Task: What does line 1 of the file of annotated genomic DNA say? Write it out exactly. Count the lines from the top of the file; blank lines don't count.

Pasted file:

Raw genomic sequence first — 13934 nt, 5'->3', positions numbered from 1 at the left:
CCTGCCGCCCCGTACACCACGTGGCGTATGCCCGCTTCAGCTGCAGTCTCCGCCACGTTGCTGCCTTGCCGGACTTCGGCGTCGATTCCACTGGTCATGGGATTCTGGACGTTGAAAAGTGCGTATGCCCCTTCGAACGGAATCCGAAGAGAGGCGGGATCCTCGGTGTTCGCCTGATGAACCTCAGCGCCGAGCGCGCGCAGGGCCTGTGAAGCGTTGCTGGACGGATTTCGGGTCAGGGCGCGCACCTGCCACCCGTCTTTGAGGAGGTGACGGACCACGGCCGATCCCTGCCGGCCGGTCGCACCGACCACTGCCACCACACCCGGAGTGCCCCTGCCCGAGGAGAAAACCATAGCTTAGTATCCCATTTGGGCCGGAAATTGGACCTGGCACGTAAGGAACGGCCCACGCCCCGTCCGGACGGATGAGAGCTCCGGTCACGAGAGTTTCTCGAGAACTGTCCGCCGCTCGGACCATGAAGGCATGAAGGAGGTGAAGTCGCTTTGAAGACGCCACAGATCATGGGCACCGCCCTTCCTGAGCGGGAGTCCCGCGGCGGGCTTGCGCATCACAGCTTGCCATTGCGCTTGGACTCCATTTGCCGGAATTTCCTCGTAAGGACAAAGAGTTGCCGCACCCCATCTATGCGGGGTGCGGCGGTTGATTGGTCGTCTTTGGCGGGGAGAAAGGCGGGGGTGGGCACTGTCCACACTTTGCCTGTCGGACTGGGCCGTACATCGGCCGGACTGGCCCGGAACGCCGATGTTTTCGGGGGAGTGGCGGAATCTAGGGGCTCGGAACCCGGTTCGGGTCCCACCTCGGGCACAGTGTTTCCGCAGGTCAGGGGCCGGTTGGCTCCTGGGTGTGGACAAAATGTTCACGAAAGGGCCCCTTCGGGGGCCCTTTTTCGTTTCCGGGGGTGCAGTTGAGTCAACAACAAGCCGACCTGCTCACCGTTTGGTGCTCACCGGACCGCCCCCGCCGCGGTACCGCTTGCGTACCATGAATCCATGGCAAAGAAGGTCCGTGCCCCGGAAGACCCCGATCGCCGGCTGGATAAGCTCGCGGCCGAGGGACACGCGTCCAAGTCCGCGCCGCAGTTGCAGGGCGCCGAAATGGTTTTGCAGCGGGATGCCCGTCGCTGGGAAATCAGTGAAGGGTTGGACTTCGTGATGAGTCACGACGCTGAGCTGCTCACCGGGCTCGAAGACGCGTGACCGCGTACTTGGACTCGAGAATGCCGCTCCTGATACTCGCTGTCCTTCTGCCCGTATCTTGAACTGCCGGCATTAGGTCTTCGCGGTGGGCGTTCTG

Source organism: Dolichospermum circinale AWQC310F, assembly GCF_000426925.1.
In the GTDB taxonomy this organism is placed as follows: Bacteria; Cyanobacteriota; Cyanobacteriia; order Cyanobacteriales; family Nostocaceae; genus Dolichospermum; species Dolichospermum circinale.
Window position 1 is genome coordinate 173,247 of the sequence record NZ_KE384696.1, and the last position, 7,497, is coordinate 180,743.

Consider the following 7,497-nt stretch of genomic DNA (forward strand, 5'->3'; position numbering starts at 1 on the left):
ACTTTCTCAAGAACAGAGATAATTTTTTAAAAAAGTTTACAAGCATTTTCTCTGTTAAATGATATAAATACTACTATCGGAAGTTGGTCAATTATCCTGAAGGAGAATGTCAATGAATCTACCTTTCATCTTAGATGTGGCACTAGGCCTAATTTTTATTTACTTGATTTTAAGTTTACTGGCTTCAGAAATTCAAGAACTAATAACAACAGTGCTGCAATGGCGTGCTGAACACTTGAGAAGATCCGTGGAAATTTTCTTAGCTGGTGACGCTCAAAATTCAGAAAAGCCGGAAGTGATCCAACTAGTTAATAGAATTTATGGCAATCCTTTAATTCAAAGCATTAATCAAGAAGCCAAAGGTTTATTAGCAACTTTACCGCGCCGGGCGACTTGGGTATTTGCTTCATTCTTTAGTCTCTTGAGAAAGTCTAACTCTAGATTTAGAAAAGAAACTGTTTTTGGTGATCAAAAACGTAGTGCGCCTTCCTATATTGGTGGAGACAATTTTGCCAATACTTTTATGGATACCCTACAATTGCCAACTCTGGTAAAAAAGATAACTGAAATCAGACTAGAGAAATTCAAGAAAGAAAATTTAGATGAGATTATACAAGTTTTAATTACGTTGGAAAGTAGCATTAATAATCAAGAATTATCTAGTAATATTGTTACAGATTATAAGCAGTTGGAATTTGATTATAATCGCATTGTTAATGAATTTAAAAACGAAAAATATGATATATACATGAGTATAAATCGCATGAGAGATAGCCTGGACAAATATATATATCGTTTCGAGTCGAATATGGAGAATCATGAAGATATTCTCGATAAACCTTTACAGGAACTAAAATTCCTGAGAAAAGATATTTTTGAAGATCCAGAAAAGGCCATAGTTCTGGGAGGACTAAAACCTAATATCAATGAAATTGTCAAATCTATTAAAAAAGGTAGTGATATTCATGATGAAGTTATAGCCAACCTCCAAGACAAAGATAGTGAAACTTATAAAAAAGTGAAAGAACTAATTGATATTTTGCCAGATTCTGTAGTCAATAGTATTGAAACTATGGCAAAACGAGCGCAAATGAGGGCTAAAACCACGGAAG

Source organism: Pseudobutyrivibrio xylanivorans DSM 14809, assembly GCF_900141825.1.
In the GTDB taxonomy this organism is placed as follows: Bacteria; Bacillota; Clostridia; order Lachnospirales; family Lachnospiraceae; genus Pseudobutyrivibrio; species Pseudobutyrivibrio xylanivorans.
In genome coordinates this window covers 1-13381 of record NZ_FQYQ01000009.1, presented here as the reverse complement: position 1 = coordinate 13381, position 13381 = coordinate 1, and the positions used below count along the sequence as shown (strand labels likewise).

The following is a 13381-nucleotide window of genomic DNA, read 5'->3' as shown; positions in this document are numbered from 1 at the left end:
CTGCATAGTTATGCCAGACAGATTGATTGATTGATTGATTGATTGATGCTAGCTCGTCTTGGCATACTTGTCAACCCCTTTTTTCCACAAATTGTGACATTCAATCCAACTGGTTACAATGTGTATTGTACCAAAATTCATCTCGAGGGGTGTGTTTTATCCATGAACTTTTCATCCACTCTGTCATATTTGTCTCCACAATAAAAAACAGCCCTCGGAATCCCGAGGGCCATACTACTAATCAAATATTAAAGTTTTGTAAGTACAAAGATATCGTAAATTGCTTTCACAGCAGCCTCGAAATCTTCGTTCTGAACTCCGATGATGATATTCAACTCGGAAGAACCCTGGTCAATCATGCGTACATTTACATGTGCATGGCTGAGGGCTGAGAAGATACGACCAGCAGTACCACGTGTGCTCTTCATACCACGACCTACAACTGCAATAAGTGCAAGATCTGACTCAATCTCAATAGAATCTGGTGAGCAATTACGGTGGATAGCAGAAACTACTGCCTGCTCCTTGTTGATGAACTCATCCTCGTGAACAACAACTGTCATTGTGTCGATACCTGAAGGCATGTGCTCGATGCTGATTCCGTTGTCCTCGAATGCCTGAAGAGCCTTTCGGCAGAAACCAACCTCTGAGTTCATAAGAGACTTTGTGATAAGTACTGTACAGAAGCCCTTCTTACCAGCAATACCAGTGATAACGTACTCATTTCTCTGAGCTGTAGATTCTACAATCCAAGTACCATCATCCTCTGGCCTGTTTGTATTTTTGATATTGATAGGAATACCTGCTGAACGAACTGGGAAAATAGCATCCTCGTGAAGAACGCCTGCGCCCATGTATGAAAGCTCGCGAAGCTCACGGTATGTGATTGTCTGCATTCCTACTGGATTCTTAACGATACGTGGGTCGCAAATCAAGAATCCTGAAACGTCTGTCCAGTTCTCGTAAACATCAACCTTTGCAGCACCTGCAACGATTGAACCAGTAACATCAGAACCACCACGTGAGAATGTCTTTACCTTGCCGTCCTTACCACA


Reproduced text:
Raw genomic sequence first — 13934 nt, 5'->3', positions numbered from 1 at the left: